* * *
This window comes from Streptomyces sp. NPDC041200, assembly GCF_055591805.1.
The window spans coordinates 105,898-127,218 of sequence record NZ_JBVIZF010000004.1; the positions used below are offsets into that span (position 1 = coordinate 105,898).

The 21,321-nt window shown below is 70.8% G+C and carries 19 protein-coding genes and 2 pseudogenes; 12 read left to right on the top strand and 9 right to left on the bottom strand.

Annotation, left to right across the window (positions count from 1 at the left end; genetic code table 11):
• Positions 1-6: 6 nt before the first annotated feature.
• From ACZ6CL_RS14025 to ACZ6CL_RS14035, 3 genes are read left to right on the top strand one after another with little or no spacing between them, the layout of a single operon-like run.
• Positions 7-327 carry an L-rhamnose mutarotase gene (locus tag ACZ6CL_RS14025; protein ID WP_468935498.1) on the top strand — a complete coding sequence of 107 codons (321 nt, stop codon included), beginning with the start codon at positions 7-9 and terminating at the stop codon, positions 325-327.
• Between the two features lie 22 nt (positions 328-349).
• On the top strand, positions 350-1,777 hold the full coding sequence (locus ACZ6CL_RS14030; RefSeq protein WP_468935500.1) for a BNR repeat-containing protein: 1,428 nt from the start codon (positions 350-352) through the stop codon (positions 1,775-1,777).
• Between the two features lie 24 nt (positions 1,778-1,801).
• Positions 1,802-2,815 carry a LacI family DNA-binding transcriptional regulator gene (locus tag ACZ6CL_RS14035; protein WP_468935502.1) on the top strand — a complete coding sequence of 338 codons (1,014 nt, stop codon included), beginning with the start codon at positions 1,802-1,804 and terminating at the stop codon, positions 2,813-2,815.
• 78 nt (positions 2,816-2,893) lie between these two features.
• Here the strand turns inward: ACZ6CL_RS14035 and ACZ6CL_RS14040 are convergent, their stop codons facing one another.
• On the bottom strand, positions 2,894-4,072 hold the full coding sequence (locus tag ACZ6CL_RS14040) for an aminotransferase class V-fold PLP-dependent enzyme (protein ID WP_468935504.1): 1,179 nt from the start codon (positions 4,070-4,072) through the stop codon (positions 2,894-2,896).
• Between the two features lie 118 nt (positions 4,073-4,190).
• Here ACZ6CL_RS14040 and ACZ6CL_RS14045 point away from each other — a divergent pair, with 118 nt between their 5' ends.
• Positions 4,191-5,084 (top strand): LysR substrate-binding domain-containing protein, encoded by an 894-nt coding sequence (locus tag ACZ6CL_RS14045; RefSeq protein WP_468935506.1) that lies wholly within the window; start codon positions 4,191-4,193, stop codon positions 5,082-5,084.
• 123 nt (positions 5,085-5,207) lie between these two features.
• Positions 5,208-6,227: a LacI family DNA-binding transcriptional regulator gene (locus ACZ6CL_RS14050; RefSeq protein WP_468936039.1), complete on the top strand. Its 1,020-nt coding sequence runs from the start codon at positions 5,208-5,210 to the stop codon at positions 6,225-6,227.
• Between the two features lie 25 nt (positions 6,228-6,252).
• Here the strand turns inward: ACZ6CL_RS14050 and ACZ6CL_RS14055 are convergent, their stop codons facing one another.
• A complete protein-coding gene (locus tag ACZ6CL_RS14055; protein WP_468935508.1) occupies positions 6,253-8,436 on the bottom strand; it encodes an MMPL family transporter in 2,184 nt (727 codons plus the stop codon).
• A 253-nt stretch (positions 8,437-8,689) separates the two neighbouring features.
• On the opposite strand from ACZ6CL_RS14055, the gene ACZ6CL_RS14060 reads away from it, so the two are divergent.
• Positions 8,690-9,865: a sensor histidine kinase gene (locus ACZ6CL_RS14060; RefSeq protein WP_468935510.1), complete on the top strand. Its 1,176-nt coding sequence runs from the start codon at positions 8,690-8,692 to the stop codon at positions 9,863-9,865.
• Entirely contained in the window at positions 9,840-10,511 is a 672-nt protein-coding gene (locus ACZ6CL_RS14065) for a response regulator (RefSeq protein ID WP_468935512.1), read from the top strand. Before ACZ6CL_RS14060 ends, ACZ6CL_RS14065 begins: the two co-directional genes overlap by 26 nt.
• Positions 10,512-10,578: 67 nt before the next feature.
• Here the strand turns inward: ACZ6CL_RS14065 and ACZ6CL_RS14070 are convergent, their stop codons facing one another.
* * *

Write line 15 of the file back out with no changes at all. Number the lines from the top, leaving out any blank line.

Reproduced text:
• Between the two features lie 118 nt (positions 4,073-4,190).